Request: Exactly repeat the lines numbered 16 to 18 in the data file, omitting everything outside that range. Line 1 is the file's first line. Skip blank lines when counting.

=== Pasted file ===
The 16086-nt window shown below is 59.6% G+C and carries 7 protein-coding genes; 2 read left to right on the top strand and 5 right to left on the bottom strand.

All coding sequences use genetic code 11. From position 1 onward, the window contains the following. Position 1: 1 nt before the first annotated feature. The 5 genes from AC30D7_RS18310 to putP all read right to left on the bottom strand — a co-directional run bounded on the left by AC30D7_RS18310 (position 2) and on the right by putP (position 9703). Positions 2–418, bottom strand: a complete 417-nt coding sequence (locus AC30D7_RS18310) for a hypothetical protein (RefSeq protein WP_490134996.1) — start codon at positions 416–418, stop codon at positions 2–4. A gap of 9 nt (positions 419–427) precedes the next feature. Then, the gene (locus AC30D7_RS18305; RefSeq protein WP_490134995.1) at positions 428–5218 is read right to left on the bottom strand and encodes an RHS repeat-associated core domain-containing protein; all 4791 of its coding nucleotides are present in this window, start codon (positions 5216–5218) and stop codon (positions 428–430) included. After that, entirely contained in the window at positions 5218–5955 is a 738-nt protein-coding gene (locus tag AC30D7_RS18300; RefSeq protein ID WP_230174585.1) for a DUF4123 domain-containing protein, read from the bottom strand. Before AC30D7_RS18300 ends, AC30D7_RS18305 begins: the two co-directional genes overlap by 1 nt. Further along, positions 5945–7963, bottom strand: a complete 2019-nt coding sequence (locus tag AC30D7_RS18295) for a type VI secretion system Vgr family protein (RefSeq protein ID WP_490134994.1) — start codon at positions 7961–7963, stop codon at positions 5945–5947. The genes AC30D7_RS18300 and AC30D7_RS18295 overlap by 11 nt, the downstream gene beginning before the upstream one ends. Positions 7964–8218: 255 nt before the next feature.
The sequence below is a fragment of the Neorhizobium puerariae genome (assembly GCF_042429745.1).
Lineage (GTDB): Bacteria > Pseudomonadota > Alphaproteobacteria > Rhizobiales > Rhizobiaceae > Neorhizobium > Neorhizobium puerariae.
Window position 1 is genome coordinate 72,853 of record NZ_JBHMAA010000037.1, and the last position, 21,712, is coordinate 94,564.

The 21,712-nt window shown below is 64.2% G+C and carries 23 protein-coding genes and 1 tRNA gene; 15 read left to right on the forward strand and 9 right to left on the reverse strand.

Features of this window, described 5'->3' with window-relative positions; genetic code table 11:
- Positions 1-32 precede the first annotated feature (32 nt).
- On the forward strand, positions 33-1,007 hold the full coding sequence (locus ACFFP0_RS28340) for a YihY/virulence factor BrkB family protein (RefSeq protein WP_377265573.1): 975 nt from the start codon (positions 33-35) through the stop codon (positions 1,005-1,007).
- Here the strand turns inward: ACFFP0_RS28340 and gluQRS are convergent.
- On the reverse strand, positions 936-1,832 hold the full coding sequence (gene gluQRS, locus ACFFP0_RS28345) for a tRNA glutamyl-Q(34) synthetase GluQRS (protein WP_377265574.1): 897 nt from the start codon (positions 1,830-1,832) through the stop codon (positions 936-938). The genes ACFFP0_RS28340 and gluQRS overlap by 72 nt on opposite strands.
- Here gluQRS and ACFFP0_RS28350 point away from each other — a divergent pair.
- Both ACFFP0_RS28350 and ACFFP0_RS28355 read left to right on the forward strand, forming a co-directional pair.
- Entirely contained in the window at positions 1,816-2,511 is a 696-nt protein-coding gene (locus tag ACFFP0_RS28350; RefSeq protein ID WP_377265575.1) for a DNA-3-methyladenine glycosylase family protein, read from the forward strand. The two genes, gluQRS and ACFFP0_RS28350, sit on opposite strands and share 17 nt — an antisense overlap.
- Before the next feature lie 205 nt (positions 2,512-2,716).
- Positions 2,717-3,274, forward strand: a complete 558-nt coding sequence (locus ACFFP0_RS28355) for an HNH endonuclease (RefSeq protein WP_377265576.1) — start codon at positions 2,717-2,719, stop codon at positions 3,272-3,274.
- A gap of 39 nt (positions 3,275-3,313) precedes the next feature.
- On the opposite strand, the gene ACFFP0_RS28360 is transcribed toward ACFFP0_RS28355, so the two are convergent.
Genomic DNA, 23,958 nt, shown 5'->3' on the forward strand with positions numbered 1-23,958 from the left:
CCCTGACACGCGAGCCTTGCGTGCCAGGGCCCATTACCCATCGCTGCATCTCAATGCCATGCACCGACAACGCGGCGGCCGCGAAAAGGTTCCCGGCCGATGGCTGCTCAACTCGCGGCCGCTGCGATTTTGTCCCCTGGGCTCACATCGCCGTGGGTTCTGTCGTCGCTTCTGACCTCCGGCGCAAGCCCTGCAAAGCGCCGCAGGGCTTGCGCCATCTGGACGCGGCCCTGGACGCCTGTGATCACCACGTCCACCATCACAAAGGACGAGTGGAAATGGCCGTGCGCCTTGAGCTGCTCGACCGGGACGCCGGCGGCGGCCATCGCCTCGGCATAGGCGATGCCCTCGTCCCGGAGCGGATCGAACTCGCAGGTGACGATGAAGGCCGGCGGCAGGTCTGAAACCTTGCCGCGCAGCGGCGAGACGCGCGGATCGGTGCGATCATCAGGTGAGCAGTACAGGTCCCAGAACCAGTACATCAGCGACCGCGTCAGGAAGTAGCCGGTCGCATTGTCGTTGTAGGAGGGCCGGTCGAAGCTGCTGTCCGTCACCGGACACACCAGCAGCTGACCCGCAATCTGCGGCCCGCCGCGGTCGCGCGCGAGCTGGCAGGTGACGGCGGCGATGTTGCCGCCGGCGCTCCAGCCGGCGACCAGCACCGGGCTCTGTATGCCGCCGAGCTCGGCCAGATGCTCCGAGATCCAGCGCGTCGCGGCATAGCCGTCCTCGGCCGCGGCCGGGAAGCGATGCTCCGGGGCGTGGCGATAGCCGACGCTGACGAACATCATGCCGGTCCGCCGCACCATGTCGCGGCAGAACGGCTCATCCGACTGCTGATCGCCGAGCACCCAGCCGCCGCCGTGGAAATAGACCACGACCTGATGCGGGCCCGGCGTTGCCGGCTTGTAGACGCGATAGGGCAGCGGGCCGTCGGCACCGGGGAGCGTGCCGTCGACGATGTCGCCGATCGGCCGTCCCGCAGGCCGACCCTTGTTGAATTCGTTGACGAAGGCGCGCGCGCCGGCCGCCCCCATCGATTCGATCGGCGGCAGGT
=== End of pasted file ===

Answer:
- Positions 2,717-3,274, forward strand: a complete 558-nt coding sequence (locus ACFFP0_RS28355) for an HNH endonuclease (RefSeq protein WP_377265576.1) — start codon at positions 2,717-2,719, stop codon at positions 3,272-3,274.
- A gap of 39 nt (positions 3,275-3,313) precedes the next feature.
- On the opposite strand, the gene ACFFP0_RS28360 is transcribed toward ACFFP0_RS28355, so the two are convergent.